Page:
"Breaking Bad" creator Vince Gilligan was a bold genius when he announced an ambitious prequel to the hit series starring Bob Odenkirk. "Better Call Saul" mostly takes place before the era of Walter White (Bryan Cranston) and Jesse Pinkman (Aaron Paul) and follows the origins of Jimmy McGill turned Saul Goodman. The show explores how he became the dirty attorney we know while offering glimpses into post-"Breaking Bad" events.

"Better Call Saul" follows the theme of people meant to adhere to the letter of the law but find themselves breaking the rules (or completely obliterating them). Chuck Rhoades doesn't hold a candle to Jimmy McGill. As he slowly transforms into Saul Goodman, Jimmy's story is tragic. His initial path is that of a man wanting to be better and do things the right way, only to be thwarted at every turn — many times by his brother. Jimmy's descent into his old grifter alias, Saul, eventually creates a domino effect that draws in and nearly destroys the love of his life, Kim (played by the ineffable Rhea Seehorn). "Better Call Saul" is far darker than "Billions," but both shows depict the consequences of a single choice or action and what it costs to set things right.


From the dark recesses of the Missouri Ozarks, our next entry is another series themed around family and unabashed greed. While "Billions" strictly exists in the world of white-collar crime and the ridiculously wealthy, "Ozark" offers a mix of worlds colliding thanks to money launderer Marty Byrde (Jason Bateman) and his family. There are mobs, drug cartels, even more dirty politicians, backwoods drug dealers, and enough family drama to last a lifetime.

Aside from riches and staying on top, what Axe feels he is fighting for in "Billions" are survival and identity. That's what money and power mean to him. Who is he without it? In "Ozark," Marty and his family's fight is for survival in the mortal sense. As time goes by, the series reveals that Marty's wife, Wendy (Laura Linney), is the ruthless one, more fitted for manipulation and killing to get what she wants. Before they split, Axe's wife, Lara (Malin Akerman), is willing to cross any line to ensure their success. Lara eventually leaves Axe, but she and Wendy prove to be the true backbones of their husbands' operations. It's fun to imagine what it would be like to see those two steely women go head-to-head with Wendy Byrde.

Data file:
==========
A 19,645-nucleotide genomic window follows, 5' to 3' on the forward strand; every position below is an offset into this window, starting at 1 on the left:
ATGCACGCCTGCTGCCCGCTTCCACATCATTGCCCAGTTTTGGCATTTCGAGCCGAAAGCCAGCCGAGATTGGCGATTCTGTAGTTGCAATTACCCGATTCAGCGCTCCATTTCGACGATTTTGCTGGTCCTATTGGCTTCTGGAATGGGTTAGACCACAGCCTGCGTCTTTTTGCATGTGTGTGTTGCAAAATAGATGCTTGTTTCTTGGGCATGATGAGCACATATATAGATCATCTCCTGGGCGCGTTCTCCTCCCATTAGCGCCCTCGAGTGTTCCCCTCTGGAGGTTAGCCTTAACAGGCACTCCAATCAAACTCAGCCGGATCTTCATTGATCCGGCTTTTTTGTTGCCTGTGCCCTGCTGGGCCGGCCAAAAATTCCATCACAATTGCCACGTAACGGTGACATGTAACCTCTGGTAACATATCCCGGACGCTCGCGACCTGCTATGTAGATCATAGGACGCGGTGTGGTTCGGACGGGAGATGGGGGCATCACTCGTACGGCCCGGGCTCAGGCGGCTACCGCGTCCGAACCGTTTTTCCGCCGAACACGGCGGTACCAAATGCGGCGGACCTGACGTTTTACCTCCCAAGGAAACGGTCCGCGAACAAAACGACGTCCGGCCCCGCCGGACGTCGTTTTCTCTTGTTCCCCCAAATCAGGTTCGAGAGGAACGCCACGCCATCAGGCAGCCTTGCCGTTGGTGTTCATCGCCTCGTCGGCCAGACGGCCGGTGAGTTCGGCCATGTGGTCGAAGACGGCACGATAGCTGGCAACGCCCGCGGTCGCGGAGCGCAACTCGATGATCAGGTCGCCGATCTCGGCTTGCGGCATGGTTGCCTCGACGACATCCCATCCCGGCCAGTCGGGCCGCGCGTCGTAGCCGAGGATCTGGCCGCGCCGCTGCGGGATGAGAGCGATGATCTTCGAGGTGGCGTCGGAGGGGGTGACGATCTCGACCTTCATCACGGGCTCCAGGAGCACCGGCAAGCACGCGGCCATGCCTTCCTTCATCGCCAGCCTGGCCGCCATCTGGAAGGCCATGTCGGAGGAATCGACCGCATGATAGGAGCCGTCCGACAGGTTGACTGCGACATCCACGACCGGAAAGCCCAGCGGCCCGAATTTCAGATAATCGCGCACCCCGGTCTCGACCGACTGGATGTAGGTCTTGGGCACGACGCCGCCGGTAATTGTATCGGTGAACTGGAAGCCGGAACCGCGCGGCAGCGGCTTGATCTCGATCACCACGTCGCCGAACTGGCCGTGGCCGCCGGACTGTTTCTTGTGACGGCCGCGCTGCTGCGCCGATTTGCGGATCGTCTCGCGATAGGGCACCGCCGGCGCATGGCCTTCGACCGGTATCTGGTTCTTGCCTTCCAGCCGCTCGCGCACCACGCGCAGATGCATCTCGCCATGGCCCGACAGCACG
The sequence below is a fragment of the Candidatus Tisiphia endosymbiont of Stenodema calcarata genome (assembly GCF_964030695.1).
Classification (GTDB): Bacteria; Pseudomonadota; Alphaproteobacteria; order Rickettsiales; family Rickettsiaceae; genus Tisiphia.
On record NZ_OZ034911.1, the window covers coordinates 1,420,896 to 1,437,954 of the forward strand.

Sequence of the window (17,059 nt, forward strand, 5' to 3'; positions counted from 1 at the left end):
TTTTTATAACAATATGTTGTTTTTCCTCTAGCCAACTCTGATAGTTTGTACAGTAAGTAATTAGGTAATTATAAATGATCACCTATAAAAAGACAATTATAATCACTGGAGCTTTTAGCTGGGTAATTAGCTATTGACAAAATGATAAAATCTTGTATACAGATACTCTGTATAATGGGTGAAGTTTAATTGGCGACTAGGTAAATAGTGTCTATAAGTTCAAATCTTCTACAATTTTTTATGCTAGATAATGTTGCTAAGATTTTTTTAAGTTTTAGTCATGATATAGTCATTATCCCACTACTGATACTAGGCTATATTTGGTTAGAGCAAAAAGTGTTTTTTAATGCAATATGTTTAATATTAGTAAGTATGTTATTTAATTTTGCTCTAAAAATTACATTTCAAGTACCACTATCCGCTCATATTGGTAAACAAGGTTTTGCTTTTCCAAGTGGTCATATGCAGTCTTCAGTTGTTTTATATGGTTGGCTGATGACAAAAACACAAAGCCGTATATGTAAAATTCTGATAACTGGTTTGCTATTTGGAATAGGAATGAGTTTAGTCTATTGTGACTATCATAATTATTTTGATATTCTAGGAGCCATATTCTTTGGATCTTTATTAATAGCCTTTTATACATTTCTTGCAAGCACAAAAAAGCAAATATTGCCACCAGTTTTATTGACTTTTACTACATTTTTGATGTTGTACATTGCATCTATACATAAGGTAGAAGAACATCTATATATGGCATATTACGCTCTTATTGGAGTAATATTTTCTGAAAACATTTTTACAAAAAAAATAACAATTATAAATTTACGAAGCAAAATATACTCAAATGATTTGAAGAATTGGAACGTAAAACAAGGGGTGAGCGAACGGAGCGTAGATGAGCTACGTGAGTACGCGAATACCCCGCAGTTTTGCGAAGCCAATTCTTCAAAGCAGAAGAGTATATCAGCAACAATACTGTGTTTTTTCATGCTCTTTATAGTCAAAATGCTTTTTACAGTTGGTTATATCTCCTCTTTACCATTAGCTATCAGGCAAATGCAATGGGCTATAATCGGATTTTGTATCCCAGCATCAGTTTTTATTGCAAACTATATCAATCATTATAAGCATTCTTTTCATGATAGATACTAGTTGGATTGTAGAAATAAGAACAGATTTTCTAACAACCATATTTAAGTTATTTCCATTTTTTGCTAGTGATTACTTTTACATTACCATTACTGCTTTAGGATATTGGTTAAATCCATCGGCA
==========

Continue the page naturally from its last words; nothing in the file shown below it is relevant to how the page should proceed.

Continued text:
"Dopesick," created by Emmy-winning "Game Change" writer Danny Strong, tells the story of the opioid crisis' origins through the perspective of those who caused it, the people who tried to bring them to justice and stop the rampant spread, and representations of some of the patients and others who suffered horrifically. "Billions" remains a largely lighthearted show, avoiding stepping into really dark, dramatic territory, but it doesn't shy away from mentioning when hedge funds like Axe Capital have destroyed a business or affected workers (a reality labor advocates have wanted to address, according to People's World).

The "little guy" often gets screwed over in the name of the rich becoming unnecessarily wealthier. The same thing happened when Purdue Pharma manufactured OxyContin and participated in criminal mislabeling of the drug, making false claims about its addictive nature. "Dopesick" documents and dramatizes key details the public may not have been aware of or entirely understood about the role Purdue Pharma president Richard Sackler and his family played in the drug's misbranding. Beyond the battle between the Sacklers and lawmakers, the series also sheds an empathetic light on addiction that hopefully drills into audiences a new outlook on how we treat those suffering from this mental health disorder. The contexts may be different, and Chuck's methods in "Billions" are not always the most admirable, but both shows provide reasons why the powerful who hurt others with their wealth and greed need to be stopped.

If you or anyone you know needs help with addiction issues, help is available. Visit the Substance Abuse and Mental Health Services Administration website or contact SAMHSA's National Helpline at 1-800-662-HELP (4357).